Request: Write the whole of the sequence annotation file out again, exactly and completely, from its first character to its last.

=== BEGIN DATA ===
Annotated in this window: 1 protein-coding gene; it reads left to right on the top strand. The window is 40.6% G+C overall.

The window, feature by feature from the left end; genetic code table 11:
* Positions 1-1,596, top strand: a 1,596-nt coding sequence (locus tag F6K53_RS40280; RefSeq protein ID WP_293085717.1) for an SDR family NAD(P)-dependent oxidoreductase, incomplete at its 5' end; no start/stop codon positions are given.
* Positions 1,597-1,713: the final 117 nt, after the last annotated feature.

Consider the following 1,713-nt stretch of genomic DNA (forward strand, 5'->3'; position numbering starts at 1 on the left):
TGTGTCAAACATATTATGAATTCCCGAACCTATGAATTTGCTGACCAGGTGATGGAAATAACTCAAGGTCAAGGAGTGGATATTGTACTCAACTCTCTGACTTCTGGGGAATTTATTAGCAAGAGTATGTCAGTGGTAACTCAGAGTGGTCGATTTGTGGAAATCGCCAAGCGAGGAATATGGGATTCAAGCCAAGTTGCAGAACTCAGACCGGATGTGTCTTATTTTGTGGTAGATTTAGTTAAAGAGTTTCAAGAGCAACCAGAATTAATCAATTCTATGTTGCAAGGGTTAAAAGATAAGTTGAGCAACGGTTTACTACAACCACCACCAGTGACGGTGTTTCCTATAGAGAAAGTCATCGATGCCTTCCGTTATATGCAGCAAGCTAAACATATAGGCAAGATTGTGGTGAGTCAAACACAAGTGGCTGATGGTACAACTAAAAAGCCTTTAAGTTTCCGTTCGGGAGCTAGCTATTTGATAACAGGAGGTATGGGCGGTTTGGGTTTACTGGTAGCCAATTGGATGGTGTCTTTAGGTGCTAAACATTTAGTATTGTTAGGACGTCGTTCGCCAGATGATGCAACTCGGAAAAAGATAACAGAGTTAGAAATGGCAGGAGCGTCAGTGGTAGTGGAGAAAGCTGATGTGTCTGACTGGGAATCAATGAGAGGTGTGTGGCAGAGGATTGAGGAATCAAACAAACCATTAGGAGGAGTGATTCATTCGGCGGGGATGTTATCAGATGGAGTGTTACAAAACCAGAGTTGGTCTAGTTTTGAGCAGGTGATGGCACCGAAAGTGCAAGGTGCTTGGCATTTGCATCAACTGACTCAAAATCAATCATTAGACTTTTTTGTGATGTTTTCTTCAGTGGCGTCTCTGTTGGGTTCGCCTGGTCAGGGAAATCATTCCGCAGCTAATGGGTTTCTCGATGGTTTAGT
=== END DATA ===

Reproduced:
Annotated in this window: 1 protein-coding gene; it reads left to right on the top strand. The window is 40.6% G+C overall.

The window, feature by feature from the left end; genetic code table 11:
* Positions 1-1,596, top strand: a 1,596-nt coding sequence (locus tag F6K53_RS40280; RefSeq protein ID WP_293085717.1) for an SDR family NAD(P)-dependent oxidoreductase, incomplete at its 5' end; no start/stop codon positions are given.
* Positions 1,597-1,713: the final 117 nt, after the last annotated feature.

Consider the following 1,713-nt stretch of genomic DNA (forward strand, 5'->3'; position numbering starts at 1 on the left):
TGTGTCAAACATATTATGAATTCCCGAACCTATGAATTTGCTGACCAGGTGATGGAAATAACTCAAGGTCAAGGAGTGGATATTGTACTCAACTCTCTGACTTCTGGGGAATTTATTAGCAAGAGTATGTCAGTGGTAACTCAGAGTGGTCGATTTGTGGAAATCGCCAAGCGAGGAATATGGGATTCAAGCCAAGTTGCAGAACTCAGACCGGATGTGTCTTATTTTGTGGTAGATTTAGTTAAAGAGTTTCAAGAGCAACCAGAATTAATCAATTCTATGTTGCAAGGGTTAAAAGATAAGTTGAGCAACGGTTTACTACAACCACCACCAGTGACGGTGTTTCCTATAGAGAAAGTCATCGATGCCTTCCGTTATATGCAGCAAGCTAAACATATAGGCAAGATTGTGGTGAGTCAAACACAAGTGGCTGATGGTACAACTAAAAAGCCTTTAAGTTTCCGTTCGGGAGCTAGCTATTTGATAACAGGAGGTATGGGCGGTTTGGGTTTACTGGTAGCCAATTGGATGGTGTCTTTAGGTGCTAAACATTTAGTATTGTTAGGACGTCGTTCGCCAGATGATGCAACTCGGAAAAAGATAACAGAGTTAGAAATGGCAGGAGCGTCAGTGGTAGTGGAGAAAGCTGATGTGTCTGACTGGGAATCAATGAGAGGTGTGTGGCAGAGGATTGAGGAATCAAACAAACCATTAGGAGGAGTGATTCATTCGGCGGGGATGTTATCAGATGGAGTGTTACAAAACCAGAGTTGGTCTAGTTTTGAGCAGGTGATGGCACCGAAAGTGCAAGGTGCTTGGCATTTGCATCAACTGACTCAAAATCAATCATTAGACTTTTTTGTGATGTTTTCTTCAGTGGCGTCTCTGTTGGGTTCGCCTGGTCAGGGAAATCATTCCGCAGCTAATGGGTTTCTCGATGGTTTAGT